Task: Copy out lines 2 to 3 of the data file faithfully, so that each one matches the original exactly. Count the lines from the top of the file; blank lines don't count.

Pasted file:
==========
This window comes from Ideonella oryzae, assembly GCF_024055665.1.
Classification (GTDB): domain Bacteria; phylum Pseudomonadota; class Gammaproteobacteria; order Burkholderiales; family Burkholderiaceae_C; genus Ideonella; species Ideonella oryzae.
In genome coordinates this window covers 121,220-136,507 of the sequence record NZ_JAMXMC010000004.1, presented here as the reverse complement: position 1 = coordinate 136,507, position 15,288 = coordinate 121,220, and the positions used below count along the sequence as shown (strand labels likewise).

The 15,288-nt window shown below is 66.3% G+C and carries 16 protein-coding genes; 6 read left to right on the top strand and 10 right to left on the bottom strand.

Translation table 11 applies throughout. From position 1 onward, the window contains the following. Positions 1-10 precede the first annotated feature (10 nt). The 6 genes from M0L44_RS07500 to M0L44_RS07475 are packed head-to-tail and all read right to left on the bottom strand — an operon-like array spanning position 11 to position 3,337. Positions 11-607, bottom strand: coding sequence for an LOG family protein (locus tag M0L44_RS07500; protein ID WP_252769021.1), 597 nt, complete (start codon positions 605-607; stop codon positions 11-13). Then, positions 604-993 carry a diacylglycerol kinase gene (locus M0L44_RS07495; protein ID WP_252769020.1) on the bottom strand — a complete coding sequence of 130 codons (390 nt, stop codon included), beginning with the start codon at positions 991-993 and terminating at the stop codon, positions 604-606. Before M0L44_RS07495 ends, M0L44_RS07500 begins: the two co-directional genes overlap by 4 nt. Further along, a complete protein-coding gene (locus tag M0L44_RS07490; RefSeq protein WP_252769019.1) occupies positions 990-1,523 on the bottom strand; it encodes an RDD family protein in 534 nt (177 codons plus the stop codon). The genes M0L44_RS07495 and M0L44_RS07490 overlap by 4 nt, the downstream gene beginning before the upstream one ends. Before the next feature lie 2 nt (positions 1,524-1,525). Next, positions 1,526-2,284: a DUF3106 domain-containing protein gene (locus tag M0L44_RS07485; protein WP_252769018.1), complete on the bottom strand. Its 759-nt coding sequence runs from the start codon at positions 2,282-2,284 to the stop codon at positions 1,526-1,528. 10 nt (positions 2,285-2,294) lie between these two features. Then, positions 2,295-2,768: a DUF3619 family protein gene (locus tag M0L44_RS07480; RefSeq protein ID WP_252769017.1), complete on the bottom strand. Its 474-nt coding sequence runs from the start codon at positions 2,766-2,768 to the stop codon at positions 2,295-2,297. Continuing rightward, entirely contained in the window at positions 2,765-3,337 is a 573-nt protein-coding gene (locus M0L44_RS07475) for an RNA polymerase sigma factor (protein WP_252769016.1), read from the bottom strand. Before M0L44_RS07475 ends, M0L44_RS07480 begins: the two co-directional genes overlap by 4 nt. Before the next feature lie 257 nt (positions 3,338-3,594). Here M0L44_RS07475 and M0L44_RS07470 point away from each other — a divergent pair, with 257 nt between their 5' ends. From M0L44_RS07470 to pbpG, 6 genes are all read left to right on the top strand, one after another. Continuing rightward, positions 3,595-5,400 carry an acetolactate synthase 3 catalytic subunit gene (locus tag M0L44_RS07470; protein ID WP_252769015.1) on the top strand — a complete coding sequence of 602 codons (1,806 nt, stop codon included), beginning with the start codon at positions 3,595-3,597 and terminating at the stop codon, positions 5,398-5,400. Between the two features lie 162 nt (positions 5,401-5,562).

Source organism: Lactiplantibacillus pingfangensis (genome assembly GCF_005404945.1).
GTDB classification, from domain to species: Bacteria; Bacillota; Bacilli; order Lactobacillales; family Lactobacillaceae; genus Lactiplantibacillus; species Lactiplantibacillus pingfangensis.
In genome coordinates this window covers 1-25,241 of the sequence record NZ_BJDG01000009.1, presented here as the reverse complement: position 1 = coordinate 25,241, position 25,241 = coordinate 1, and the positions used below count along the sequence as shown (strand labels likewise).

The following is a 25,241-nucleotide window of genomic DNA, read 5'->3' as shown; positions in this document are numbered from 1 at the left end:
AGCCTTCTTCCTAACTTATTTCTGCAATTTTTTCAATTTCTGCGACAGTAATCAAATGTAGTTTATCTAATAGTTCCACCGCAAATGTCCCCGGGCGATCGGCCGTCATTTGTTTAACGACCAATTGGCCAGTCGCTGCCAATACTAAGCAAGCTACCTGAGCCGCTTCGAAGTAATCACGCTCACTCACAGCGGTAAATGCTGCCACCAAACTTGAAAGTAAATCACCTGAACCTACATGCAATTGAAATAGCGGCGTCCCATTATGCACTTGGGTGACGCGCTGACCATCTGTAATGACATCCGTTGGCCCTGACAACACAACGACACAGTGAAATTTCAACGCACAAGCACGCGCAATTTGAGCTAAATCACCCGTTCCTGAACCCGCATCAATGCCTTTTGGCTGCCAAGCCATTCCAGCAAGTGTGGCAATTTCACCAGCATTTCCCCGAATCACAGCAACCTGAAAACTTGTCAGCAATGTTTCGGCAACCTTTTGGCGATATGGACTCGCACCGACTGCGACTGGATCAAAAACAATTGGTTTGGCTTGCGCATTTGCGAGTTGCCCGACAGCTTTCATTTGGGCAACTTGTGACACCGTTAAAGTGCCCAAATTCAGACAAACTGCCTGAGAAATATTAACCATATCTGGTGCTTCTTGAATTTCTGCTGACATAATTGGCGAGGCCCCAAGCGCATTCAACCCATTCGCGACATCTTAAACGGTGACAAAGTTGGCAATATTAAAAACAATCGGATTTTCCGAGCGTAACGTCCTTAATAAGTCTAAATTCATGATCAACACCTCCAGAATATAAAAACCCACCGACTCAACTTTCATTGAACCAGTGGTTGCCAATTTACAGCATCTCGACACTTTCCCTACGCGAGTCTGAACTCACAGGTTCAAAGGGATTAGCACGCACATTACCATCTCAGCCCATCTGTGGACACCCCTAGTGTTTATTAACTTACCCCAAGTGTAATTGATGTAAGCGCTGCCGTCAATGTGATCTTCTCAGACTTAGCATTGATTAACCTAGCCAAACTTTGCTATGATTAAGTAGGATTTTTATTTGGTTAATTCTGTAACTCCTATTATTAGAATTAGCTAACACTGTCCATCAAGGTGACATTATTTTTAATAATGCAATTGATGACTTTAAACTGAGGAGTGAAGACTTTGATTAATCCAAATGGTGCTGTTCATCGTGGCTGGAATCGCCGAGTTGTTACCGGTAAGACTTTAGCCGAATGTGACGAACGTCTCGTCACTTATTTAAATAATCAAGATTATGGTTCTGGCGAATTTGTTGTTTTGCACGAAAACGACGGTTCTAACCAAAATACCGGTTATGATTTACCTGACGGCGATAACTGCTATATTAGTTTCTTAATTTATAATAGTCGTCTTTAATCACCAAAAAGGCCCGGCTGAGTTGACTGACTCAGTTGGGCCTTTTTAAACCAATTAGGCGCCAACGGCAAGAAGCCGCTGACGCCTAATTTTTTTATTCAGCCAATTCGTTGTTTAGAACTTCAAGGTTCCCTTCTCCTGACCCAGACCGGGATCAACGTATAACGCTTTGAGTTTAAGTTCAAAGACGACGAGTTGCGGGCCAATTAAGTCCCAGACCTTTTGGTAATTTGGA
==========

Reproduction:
Classification (GTDB): domain Bacteria; phylum Pseudomonadota; class Gammaproteobacteria; order Burkholderiales; family Burkholderiaceae_C; genus Ideonella; species Ideonella oryzae.
In genome coordinates this window covers 121,220-136,507 of the sequence record NZ_JAMXMC010000004.1, presented here as the reverse complement: position 1 = coordinate 136,507, position 15,288 = coordinate 121,220, and the positions used below count along the sequence as shown (strand labels likewise).